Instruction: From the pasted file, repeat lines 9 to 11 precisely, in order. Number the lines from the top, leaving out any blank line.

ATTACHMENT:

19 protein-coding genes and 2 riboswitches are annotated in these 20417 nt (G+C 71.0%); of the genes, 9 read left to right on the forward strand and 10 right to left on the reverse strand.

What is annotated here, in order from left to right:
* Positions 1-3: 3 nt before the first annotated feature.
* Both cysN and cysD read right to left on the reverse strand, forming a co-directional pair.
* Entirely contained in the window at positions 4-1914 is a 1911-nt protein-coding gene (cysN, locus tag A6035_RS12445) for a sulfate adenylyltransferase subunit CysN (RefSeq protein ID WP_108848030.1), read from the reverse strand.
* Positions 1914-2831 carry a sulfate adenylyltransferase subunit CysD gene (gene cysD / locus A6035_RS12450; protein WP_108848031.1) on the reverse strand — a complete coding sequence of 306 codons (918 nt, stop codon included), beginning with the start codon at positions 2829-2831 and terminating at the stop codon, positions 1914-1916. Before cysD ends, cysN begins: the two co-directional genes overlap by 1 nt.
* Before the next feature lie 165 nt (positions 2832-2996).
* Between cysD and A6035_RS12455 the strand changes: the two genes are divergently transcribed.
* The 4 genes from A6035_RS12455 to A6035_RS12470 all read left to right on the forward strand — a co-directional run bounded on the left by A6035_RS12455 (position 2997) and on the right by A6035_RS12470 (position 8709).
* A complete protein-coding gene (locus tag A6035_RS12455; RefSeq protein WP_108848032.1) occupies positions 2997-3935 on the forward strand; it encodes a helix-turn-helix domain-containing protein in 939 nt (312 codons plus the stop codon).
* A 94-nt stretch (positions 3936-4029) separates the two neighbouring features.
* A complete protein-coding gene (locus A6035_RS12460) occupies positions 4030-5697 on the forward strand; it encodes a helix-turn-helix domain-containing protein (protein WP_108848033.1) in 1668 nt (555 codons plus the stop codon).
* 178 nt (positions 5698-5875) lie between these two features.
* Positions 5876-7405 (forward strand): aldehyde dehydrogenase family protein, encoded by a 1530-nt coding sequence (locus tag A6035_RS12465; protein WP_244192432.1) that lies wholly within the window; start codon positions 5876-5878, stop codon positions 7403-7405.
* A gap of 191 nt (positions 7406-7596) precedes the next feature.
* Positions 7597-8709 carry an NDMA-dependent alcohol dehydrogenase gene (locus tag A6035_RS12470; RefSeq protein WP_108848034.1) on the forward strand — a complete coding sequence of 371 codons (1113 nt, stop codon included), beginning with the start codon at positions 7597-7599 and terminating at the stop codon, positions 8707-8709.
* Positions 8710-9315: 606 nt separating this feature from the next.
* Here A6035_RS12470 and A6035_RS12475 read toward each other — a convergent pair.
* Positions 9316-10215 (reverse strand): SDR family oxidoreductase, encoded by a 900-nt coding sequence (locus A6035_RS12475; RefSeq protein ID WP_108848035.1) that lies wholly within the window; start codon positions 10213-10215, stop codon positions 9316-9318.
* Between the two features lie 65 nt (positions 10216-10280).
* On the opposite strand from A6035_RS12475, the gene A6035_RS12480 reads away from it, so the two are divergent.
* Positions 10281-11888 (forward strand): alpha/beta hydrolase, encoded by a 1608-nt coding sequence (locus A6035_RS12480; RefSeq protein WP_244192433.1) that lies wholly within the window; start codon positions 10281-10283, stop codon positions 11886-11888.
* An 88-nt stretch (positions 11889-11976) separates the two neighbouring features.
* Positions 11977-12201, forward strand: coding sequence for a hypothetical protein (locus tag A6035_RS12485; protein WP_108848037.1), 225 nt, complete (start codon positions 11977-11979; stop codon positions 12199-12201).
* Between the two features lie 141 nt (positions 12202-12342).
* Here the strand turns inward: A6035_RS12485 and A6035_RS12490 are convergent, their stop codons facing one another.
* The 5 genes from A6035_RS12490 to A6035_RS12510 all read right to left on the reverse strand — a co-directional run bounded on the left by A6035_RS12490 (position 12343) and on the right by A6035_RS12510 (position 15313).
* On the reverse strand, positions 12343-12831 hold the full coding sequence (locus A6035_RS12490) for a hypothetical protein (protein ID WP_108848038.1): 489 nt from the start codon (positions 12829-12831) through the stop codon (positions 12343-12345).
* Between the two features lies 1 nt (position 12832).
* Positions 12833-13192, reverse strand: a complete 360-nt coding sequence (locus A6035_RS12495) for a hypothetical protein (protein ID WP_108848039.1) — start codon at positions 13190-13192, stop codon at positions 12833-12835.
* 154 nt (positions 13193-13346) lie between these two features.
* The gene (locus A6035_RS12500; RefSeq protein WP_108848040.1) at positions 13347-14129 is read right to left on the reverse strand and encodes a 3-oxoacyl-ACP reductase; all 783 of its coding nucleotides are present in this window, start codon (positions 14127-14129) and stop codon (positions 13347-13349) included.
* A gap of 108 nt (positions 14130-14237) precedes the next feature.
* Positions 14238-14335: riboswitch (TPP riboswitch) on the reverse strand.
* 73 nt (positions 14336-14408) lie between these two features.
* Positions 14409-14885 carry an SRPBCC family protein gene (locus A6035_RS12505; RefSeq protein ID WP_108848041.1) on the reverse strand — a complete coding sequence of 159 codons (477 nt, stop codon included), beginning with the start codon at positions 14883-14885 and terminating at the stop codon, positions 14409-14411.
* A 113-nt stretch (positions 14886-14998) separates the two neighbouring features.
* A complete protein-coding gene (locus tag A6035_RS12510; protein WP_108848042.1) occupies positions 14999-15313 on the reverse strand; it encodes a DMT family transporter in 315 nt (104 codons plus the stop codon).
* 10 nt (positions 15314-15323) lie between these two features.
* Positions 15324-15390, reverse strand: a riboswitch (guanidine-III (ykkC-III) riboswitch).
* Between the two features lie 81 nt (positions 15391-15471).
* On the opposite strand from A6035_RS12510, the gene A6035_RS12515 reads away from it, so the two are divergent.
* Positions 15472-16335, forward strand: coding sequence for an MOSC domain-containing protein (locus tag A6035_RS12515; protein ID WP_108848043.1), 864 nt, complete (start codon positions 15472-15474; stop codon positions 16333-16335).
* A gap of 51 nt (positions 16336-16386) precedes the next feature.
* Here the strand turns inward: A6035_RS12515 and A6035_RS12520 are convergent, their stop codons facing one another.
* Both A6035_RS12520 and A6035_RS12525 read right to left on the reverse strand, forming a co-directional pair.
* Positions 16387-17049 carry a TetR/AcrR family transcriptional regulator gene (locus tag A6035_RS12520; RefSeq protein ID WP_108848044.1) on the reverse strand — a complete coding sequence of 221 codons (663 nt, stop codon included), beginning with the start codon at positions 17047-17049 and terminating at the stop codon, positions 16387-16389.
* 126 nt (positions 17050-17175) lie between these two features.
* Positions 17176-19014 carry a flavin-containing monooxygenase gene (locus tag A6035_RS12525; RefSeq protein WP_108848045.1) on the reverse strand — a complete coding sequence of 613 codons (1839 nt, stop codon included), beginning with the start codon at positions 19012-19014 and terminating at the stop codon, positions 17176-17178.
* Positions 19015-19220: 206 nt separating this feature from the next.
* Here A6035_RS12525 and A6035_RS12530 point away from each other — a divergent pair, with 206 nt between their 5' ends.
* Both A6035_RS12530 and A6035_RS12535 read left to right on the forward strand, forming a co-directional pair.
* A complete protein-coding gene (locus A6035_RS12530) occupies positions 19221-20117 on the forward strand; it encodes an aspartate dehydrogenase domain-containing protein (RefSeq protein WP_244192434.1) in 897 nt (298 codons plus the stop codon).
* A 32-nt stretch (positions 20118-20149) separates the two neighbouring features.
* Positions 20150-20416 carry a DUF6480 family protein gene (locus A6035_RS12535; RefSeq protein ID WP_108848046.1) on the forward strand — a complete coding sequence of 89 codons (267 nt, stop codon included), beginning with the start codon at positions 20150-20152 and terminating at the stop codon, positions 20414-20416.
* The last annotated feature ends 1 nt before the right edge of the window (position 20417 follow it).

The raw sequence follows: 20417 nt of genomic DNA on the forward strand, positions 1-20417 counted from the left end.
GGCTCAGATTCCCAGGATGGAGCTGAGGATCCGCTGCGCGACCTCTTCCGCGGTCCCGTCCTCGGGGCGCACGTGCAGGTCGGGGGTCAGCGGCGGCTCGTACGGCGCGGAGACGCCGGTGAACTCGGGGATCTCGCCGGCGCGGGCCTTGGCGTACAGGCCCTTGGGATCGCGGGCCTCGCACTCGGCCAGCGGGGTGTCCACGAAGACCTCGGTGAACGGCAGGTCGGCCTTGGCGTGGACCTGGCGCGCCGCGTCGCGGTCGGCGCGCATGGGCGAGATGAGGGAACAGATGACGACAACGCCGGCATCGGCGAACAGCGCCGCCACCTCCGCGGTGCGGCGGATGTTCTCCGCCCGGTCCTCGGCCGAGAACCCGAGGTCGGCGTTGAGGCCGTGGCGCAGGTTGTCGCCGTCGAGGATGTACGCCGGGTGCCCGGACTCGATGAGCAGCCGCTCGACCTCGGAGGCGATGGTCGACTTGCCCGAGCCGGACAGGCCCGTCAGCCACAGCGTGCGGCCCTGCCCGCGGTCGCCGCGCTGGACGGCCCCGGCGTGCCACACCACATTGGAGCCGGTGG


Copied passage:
* The 4 genes from A6035_RS12455 to A6035_RS12470 all read left to right on the forward strand — a co-directional run bounded on the left by A6035_RS12455 (position 2997) and on the right by A6035_RS12470 (position 8709).
* A complete protein-coding gene (locus tag A6035_RS12455; RefSeq protein WP_108848032.1) occupies positions 2997-3935 on the forward strand; it encodes a helix-turn-helix domain-containing protein in 939 nt (312 codons plus the stop codon).
* A 94-nt stretch (positions 3936-4029) separates the two neighbouring features.